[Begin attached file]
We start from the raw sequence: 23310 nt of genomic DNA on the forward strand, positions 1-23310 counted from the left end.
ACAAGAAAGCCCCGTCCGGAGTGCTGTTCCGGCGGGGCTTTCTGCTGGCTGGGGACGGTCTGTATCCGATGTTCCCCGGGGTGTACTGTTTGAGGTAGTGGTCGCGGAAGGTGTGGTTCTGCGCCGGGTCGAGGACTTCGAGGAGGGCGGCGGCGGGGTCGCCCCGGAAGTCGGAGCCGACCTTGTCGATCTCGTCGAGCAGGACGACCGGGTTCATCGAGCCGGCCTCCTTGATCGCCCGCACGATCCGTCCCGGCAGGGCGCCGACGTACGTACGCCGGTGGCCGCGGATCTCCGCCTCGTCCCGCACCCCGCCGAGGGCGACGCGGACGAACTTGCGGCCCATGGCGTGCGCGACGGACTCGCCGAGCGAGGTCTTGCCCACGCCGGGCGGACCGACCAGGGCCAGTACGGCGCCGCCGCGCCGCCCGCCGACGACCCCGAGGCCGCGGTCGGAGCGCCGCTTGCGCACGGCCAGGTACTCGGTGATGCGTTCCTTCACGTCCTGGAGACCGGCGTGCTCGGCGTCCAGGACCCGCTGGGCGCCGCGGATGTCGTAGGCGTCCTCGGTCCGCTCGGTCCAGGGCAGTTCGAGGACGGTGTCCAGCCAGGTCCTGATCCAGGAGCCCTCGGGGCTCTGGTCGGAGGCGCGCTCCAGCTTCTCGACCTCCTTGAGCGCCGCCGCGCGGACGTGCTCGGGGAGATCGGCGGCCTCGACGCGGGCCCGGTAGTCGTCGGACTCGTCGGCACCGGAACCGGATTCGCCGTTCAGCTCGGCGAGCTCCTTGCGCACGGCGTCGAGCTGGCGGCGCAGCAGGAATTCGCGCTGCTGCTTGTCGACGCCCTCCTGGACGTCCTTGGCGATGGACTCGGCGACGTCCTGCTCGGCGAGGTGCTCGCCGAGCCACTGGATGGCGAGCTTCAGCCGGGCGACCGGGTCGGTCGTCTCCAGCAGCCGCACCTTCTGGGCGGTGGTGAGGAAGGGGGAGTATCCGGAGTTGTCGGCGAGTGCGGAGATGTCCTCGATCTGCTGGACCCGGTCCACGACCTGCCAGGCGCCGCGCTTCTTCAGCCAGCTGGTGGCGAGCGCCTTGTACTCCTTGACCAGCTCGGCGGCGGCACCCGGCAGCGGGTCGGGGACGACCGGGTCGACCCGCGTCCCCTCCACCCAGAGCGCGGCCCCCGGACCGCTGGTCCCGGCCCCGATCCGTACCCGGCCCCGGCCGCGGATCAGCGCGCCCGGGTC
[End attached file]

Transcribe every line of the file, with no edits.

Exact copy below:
We start from the raw sequence: 23310 nt of genomic DNA on the forward strand, positions 1-23310 counted from the left end.
ACAAGAAAGCCCCGTCCGGAGTGCTGTTCCGGCGGGGCTTTCTGCTGGCTGGGGACGGTCTGTATCCGATGTTCCCCGGGGTGTACTGTTTGAGGTAGTGGTCGCGGAAGGTGTGGTTCTGCGCCGGGTCGAGGACTTCGAGGAGGGCGGCGGCGGGGTCGCCCCGGAAGTCGGAGCCGACCTTGTCGATCTCGTCGAGCAGGACGACCGGGTTCATCGAGCCGGCCTCCTTGATCGCCCGCACGATCCGTCCCGGCAGGGCGCCGACGTACGTACGCCGGTGGCCGCGGATCTCCGCCTCGTCCCGCACCCCGCCGAGGGCGACGCGGACGAACTTGCGGCCCATGGCGTGCGCGACGGACTCGCCGAGCGAGGTCTTGCCCACGCCGGGCGGACCGACCAGGGCCAGTACGGCGCCGCCGCGCCGCCCGCCGACGACCCCGAGGCCGCGGTCGGAGCGCCGCTTGCGCACGGCCAGGTACTCGGTGATGCGTTCCTTCACGTCCTGGAGACCGGCGTGCTCGGCGTCCAGGACCCGCTGGGCGCCGCGGATGTCGTAGGCGTCCTCGGTCCGCTCGGTCCAGGGCAGTTCGAGGACGGTGTCCAGCCAGGTCCTGATCCAGGAGCCCTCGGGGCTCTGGTCGGAGGCGCGCTCCAGCTTCTCGACCTCCTTGAGCGCCGCCGCGCGGACGTGCTCGGGGAGATCGGCGGCCTCGACGCGGGCCCGGTAGTCGTCGGACTCGTCGGCACCGGAACCGGATTCGCCGTTCAGCTCGGCGAGCTCCTTGCGCACGGCGTCGAGCTGGCGGCGCAGCAGGAATTCGCGCTGCTGCTTGTCGACGCCCTCCTGGACGTCCTTGGCGATGGACTCGGCGACGTCCTGCTCGGCGAGGTGCTCGCCGAGCCACTGGATGGCGAGCTTCAGCCGGGCGACCGGGTCGGTCGTCTCCAGCAGCCGCACCTTCTGGGCGGTGGTGAGGAAGGGGGAGTATCCGGAGTTGTCGGCGAGTGCGGAGATGTCCTCGATCTGCTGGACCCGGTCCACGACCTGCCAGGCGCCGCGCTTCTTCAGCCAGCTGGTGGCGAGCGCCTTGTACTCCTTGACCAGCTCGGCGGCGGCACCCGGCAGCGGGTCGGGGACGACCGGGTCGACCCGCGTCCCCTCCACCCAGAGCGCGGCCCCCGGACCGCTGGTCCCGGCCCCGATCCGTACCCGGCCCCGGCCGCGGATCAGCGCGCCCGGGTC